Now: Dialect reflections from presentations Later: Different regions and their dialects/accents. Presentations! Goal: Identify important facets of Pittsburghese Good morning, GO! October 22nd Now: Dialect reflections from presentations

Later: Different regions and their dialects/accents. Presentations! Goal: Identify important facets of Pittsburghese Unit 2 Test next Tuesday! Pronunciation, Vocabulary, or Eyedialect Pronunciation difference

Standard English words are spelled the same, but pronounced differently downtown - dahntahn Vocabulary difference A non-standard English word that is used in the dialect. thorns - jaggers Eye-dialect is the use of nonstandard spelling for speech to draw attention to an

ironically standard pronunciation. dogs - dogz Reflection Essay How is someones dialect and cultural identity related? Are people proud of their dialect? Are there some areas where people may be embarrassed or ashamed of their dialect?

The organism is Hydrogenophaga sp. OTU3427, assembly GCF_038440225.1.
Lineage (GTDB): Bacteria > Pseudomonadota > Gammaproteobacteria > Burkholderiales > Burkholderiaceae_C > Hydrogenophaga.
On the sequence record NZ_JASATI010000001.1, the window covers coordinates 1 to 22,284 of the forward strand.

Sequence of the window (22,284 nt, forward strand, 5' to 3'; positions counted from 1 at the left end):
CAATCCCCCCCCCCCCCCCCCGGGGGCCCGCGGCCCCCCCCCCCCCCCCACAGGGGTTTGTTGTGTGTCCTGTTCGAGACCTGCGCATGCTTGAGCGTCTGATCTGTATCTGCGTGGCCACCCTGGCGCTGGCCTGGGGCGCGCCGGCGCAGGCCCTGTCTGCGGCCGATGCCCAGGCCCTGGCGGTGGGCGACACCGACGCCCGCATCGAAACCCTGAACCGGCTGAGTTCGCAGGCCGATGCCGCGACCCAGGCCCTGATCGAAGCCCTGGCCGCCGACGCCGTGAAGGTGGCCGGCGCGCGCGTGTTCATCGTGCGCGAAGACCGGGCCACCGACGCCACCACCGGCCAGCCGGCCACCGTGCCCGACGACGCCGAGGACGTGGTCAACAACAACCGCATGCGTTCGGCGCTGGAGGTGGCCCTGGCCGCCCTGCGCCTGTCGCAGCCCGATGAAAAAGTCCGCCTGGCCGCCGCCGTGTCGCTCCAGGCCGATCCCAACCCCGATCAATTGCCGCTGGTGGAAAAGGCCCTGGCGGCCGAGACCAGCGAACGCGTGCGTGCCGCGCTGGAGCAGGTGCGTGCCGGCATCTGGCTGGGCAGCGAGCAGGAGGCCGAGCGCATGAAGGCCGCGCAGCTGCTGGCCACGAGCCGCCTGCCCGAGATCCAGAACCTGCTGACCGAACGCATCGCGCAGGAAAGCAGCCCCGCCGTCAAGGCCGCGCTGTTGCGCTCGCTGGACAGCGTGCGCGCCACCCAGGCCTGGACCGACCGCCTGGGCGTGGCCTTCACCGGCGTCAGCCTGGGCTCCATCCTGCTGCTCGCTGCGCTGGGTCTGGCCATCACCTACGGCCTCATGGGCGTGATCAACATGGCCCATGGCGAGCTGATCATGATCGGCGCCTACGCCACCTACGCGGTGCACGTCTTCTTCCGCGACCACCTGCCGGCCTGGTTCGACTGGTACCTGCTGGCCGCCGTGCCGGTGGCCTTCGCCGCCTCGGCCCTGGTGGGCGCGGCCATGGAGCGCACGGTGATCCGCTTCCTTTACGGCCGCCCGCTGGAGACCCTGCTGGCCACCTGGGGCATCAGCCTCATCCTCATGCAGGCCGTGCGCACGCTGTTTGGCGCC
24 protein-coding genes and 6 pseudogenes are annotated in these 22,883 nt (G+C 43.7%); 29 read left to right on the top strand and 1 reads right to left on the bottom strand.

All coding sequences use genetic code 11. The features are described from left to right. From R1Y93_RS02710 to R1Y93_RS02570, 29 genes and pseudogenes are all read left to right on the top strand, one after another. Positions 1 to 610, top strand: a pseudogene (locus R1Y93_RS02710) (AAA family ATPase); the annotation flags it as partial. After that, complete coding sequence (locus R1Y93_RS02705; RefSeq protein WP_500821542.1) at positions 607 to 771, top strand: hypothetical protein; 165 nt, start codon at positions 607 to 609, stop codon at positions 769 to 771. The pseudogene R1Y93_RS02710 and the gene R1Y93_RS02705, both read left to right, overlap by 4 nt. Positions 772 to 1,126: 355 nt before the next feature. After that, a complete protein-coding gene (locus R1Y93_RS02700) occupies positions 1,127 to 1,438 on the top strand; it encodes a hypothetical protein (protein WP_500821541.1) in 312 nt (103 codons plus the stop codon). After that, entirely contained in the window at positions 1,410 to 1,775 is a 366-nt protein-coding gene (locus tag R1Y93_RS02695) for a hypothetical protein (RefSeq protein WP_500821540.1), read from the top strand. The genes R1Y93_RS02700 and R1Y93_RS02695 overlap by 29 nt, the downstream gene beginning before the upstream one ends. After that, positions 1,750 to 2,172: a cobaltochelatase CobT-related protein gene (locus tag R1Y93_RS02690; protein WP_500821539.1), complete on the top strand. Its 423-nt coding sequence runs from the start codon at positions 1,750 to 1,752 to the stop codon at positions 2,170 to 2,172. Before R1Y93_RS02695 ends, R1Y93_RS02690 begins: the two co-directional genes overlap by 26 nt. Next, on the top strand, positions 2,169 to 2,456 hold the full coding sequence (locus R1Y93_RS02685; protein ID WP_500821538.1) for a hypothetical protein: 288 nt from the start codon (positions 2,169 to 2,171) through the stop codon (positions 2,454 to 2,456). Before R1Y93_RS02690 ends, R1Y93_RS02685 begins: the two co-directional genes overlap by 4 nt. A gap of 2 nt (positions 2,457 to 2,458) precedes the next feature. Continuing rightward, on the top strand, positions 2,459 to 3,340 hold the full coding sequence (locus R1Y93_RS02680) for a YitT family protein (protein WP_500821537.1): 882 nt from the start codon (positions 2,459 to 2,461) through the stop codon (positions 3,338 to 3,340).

Due next Thursday Good morning, GO! October 23rd Now: Idioms in the English language Later: Figurative vs. Literal meaning Goal: The role of idioms in the English language

Unit 2 Test next Tuesday! Terms to know: Idiom a group of words established by usage as having a meaning not deducible from those of the individual words (e.g., rain cats and dogs, see the light ).

With a partner come up with a list of idioms we use in the English language.